Life was hard for my ancestors, especially for my great grandmother, Lela, as a sharecropper. They awakened each day to work from sunup until sundown in the fields, kids included. Going to school was a treat not so much because they were eager to learn but because it meant they got to take a break from farming. Lela often didn’t know where the next meal was coming from and had to make do with what few staples she had on hand as any money paid to her husband seldom made it back home.
Grandmama says some days they’d come in so tired from the fields that they’d walk into the house and just fall asleep on the first spot of empty floor they came to. Lela would get a bowl of water and a rag and go around and wash the dirt off of their feet, letting them rest before waking them up and sending them to crowd into one bed for the night.
If anyone ever had a right to throw a big old pity party it was the people I came from, which makes their example all the more important to me. You see, Lela never complained. She woke up each morning with a smile on her face, humming a little tune as she went about preparing a simple breakfast of biscuits and gravy - because there was seldom any meat. But no one looked at that breakfast and said “Oh, just biscuits and gravy.” Instead their attitude was “Isn’t it wonderful that we can have biscuits and gravy.”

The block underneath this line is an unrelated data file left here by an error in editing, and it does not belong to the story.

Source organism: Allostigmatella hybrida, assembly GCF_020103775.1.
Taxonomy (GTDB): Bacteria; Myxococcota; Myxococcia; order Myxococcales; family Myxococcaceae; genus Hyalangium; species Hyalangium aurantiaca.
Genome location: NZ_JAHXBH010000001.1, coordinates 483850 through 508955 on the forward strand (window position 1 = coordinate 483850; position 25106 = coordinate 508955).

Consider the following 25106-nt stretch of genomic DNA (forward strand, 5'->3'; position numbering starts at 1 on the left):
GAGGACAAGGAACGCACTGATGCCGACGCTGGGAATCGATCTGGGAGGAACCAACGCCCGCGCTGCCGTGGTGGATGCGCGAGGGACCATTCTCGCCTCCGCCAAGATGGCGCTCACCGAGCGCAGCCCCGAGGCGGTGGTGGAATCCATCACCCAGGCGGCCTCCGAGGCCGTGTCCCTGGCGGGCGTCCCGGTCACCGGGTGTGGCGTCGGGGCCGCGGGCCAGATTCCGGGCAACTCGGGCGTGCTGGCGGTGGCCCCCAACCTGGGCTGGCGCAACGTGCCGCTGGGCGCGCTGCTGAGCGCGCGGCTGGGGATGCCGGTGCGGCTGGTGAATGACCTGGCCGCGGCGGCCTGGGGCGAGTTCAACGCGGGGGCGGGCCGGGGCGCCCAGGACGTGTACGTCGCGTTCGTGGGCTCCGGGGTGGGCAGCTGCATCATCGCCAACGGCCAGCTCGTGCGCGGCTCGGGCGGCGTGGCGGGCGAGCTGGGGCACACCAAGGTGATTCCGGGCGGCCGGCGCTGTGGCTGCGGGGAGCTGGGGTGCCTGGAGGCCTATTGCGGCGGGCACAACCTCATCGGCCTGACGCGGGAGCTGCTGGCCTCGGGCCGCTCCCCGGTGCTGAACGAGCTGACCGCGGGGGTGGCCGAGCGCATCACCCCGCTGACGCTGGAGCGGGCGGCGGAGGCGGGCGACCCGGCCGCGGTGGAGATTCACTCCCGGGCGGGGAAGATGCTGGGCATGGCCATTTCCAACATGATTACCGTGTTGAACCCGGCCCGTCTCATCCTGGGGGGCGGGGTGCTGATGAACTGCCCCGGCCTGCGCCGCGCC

Their attitudes were always positive, always hopeful, and always grateful for what little they had. They had the ability to look at the cotton field as it was blazed beneath the Alabama sun and think to themselves “Aren’t we lucky that we have this field to tend and food on the table?” They could walk into the shack house and think “Isn’t it wonderful that we have this roof over our heads?”.
Their happiness was not dependent upon a set of ideal circumstances, it was entirely dependent on their own attitudes and how they willingly chose to look at life.
I cannot think of a finer legacy to have been given or a more important one to pass on to my children.Share